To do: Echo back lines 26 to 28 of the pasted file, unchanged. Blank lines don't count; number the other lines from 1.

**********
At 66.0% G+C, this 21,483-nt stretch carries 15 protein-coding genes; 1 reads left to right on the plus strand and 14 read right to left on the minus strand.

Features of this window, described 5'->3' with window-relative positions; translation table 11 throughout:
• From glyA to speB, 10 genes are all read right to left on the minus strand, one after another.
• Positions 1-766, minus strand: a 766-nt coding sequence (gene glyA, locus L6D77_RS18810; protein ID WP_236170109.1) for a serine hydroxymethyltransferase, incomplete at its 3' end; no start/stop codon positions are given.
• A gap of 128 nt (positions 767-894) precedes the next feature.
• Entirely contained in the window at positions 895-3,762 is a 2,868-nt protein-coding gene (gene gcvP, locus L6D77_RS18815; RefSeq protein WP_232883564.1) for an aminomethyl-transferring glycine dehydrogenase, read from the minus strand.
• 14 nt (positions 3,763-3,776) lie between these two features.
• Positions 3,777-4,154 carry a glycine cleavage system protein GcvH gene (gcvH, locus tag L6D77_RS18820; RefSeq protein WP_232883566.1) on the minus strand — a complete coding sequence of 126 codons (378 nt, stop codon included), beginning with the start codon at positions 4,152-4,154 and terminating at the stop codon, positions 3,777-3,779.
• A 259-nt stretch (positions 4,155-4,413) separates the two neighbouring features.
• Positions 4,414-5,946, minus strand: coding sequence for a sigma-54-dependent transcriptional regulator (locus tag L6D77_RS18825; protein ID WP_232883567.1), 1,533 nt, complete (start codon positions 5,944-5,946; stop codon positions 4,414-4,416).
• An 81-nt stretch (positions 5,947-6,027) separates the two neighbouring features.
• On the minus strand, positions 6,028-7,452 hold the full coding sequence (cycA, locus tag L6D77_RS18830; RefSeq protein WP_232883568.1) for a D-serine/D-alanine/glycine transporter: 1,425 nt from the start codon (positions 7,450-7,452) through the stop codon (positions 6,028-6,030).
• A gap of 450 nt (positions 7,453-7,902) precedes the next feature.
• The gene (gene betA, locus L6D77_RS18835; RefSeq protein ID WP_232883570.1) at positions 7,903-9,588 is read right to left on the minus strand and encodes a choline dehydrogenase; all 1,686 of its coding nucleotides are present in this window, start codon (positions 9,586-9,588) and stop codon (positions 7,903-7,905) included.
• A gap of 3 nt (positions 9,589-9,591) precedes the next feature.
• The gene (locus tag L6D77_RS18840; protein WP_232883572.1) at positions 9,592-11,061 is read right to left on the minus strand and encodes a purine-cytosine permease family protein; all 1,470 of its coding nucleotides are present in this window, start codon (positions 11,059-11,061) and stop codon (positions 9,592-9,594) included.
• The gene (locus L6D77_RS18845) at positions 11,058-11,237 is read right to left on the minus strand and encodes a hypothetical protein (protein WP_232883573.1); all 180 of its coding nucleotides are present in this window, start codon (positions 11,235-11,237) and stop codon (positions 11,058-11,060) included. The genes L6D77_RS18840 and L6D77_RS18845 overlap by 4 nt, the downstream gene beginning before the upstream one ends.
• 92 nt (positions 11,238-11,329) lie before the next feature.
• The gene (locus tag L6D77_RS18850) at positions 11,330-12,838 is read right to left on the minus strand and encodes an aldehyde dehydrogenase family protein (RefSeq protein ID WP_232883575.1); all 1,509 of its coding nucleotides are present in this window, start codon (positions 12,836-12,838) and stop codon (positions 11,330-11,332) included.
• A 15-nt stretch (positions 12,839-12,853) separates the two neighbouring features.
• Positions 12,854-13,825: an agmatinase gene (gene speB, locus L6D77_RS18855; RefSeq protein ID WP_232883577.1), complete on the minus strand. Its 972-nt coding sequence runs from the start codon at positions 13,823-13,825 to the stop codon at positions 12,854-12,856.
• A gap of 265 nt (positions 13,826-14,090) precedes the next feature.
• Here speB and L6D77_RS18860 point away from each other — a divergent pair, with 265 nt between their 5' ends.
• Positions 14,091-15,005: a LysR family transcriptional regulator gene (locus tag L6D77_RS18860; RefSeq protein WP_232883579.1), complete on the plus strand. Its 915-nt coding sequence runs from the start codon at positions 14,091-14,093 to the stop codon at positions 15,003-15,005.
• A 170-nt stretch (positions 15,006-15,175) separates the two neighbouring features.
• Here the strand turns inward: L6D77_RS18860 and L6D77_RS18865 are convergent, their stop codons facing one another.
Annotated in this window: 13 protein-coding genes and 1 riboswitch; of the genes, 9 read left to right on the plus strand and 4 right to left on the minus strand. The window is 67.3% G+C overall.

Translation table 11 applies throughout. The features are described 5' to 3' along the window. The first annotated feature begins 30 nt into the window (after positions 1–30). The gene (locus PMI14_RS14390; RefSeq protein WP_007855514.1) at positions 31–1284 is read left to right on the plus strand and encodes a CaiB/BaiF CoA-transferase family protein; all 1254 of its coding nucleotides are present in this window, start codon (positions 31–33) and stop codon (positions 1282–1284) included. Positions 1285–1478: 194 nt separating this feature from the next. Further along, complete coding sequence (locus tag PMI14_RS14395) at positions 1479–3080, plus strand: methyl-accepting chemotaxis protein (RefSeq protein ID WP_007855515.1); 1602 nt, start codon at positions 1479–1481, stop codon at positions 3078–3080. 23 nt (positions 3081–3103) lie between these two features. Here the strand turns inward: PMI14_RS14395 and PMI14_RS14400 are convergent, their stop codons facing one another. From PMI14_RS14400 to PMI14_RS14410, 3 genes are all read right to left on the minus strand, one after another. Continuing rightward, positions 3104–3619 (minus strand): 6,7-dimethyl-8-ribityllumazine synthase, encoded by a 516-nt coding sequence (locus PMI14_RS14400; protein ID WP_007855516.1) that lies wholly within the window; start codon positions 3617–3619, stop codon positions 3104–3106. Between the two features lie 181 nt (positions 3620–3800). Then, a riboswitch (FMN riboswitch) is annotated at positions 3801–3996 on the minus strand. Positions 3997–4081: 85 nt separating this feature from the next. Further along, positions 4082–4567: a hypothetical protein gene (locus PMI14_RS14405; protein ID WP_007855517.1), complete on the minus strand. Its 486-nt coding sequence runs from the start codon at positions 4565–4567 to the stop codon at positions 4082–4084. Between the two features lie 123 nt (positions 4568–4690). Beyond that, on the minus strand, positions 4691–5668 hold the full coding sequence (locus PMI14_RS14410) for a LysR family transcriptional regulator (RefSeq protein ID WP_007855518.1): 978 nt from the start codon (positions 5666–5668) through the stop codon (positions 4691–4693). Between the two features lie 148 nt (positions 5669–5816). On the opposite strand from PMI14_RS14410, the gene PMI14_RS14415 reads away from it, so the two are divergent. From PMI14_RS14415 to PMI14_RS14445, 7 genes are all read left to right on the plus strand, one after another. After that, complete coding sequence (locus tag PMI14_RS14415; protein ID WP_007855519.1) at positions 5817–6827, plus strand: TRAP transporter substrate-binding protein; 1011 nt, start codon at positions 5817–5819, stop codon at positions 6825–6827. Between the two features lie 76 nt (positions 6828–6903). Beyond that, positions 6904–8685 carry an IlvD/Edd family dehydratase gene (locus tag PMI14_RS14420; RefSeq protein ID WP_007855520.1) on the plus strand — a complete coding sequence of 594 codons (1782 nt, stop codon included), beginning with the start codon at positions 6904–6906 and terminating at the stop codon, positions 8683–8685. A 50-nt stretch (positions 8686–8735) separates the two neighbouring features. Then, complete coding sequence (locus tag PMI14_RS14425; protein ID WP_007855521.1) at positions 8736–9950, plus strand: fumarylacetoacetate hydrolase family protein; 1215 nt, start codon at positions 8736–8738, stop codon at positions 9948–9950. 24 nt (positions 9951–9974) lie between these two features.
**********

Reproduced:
• Here the strand turns inward: L6D77_RS18860 and L6D77_RS18865 are convergent, their stop codons facing one another.
Annotated in this window: 13 protein-coding genes and 1 riboswitch; of the genes, 9 read left to right on the plus strand and 4 right to left on the minus strand. The window is 67.3% G+C overall.

Translation table 11 applies throughout. The features are described 5' to 3' along the window. The first annotated feature begins 30 nt into the window (after positions 1–30). The gene (locus PMI14_RS14390; RefSeq protein WP_007855514.1) at positions 31–1284 is read left to right on the plus strand and encodes a CaiB/BaiF CoA-transferase family protein; all 1254 of its coding nucleotides are present in this window, start codon (positions 31–33) and stop codon (positions 1282–1284) included. Positions 1285–1478: 194 nt separating this feature from the next. Further along, complete coding sequence (locus tag PMI14_RS14395) at positions 1479–3080, plus strand: methyl-accepting chemotaxis protein (RefSeq protein ID WP_007855515.1); 1602 nt, start codon at positions 1479–1481, stop codon at positions 3078–3080. 23 nt (positions 3081–3103) lie between these two features. Here the strand turns inward: PMI14_RS14395 and PMI14_RS14400 are convergent, their stop codons facing one another. From PMI14_RS14400 to PMI14_RS14410, 3 genes are all read right to left on the minus strand, one after another. Continuing rightward, positions 3104–3619 (minus strand): 6,7-dimethyl-8-ribityllumazine synthase, encoded by a 516-nt coding sequence (locus PMI14_RS14400; protein ID WP_007855516.1) that lies wholly within the window; start codon positions 3617–3619, stop codon positions 3104–3106. Between the two features lie 181 nt (positions 3620–3800). Then, a riboswitch (FMN riboswitch) is annotated at positions 3801–3996 on the minus strand. Positions 3997–4081: 85 nt separating this feature from the next. Further along, positions 4082–4567: a hypothetical protein gene (locus PMI14_RS14405; protein ID WP_007855517.1), complete on the minus strand. Its 486-nt coding sequence runs from the start codon at positions 4565–4567 to the stop codon at positions 4082–4084. Between the two features lie 123 nt (positions 4568–4690). Beyond that, on the minus strand, positions 4691–5668 hold the full coding sequence (locus PMI14_RS14410) for a LysR family transcriptional regulator (RefSeq protein ID WP_007855518.1): 978 nt from the start codon (positions 5666–5668) through the stop codon (positions 4691–4693). Between the two features lie 148 nt (positions 5669–5816). On the opposite strand from PMI14_RS14410, the gene PMI14_RS14415 reads away from it, so the two are divergent. From PMI14_RS14415 to PMI14_RS14445, 7 genes are all read left to right on the plus strand, one after another. After that, complete coding sequence (locus tag PMI14_RS14415; protein ID WP_007855519.1) at positions 5817–6827, plus strand: TRAP transporter substrate-binding protein; 1011 nt, start codon at positions 5817–5819, stop codon at positions 6825–6827. Between the two features lie 76 nt (positions 6828–6903). Beyond that, positions 6904–8685 carry an IlvD/Edd family dehydratase gene (locus tag PMI14_RS14420; RefSeq protein ID WP_007855520.1) on the plus strand — a complete coding sequence of 594 codons (1782 nt, stop codon included), beginning with the start codon at positions 6904–6906 and terminating at the stop codon, positions 8683–8685. A 50-nt stretch (positions 8686–8735) separates the two neighbouring features. Then, complete coding sequence (locus tag PMI14_RS14425; protein ID WP_007855521.1) at positions 8736–9950, plus strand: fumarylacetoacetate hydrolase family protein; 1215 nt, start codon at positions 8736–8738, stop codon at positions 9948–9950. 24 nt (positions 9951–9974) lie between these two features.